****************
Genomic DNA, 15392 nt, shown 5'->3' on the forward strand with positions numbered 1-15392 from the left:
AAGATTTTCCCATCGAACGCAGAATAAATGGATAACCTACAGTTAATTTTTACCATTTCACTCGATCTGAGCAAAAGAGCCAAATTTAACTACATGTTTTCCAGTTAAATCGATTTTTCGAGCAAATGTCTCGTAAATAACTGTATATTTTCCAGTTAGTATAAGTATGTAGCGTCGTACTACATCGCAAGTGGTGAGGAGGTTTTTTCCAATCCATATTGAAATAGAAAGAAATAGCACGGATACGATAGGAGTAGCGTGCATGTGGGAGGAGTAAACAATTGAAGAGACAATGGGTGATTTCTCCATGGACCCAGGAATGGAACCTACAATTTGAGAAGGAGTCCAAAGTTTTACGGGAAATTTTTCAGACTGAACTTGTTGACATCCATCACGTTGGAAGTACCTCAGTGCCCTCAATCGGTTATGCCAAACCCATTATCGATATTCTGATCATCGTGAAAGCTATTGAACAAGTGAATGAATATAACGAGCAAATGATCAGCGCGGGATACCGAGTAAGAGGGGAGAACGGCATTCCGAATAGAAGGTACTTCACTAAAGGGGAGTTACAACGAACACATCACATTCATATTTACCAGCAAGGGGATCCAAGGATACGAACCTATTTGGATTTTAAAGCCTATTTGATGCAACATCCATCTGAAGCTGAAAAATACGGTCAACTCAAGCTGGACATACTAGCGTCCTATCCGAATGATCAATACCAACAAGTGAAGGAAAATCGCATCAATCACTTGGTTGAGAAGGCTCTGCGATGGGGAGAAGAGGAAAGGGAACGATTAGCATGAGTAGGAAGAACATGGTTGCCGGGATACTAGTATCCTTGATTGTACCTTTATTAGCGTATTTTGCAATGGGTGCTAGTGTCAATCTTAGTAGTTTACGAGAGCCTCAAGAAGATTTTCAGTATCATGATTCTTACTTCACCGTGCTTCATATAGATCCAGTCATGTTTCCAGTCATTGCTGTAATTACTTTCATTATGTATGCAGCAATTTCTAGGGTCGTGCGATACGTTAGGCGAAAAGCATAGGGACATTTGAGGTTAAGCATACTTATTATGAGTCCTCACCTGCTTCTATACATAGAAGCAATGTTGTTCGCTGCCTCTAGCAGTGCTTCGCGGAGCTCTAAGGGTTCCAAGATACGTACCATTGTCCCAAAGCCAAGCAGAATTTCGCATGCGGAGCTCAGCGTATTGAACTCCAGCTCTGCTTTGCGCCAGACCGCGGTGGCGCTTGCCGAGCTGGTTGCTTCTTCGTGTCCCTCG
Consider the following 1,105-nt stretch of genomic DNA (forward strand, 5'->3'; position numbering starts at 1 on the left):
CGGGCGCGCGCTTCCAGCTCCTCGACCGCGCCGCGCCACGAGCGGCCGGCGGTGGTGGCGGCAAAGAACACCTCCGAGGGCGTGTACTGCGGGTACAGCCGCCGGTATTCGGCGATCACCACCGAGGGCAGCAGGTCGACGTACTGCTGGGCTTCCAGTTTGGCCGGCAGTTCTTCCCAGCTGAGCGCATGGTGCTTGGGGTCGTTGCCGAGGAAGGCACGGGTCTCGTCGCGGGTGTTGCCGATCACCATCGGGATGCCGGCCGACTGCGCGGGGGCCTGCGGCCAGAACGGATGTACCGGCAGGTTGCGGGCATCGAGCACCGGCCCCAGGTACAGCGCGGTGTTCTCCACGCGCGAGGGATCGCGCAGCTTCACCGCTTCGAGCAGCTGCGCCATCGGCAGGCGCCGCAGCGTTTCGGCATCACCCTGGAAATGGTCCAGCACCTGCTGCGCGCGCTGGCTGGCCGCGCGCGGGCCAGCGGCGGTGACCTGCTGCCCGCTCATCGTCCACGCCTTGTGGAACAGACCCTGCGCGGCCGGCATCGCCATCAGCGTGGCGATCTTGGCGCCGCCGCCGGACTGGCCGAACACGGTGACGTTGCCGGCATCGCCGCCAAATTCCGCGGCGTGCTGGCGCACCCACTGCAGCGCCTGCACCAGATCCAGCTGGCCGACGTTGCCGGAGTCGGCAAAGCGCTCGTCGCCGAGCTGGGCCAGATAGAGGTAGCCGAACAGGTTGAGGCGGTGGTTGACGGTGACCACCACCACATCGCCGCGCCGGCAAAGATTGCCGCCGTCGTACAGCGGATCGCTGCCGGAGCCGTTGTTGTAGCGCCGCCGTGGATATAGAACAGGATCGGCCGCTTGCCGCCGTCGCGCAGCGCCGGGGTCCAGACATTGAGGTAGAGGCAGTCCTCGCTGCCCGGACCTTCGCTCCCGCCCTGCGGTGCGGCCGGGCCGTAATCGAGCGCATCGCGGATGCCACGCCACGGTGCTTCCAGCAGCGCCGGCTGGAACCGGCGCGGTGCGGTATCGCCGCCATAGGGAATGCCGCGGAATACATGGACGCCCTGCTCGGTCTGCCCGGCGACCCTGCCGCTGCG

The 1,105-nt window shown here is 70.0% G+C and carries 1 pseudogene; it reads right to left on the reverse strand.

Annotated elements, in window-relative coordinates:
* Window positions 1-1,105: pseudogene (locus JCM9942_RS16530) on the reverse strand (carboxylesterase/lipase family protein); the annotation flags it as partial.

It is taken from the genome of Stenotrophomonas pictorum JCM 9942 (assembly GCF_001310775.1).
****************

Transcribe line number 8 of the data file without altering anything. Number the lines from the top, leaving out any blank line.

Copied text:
It is taken from the genome of Stenotrophomonas pictorum JCM 9942 (assembly GCF_001310775.1).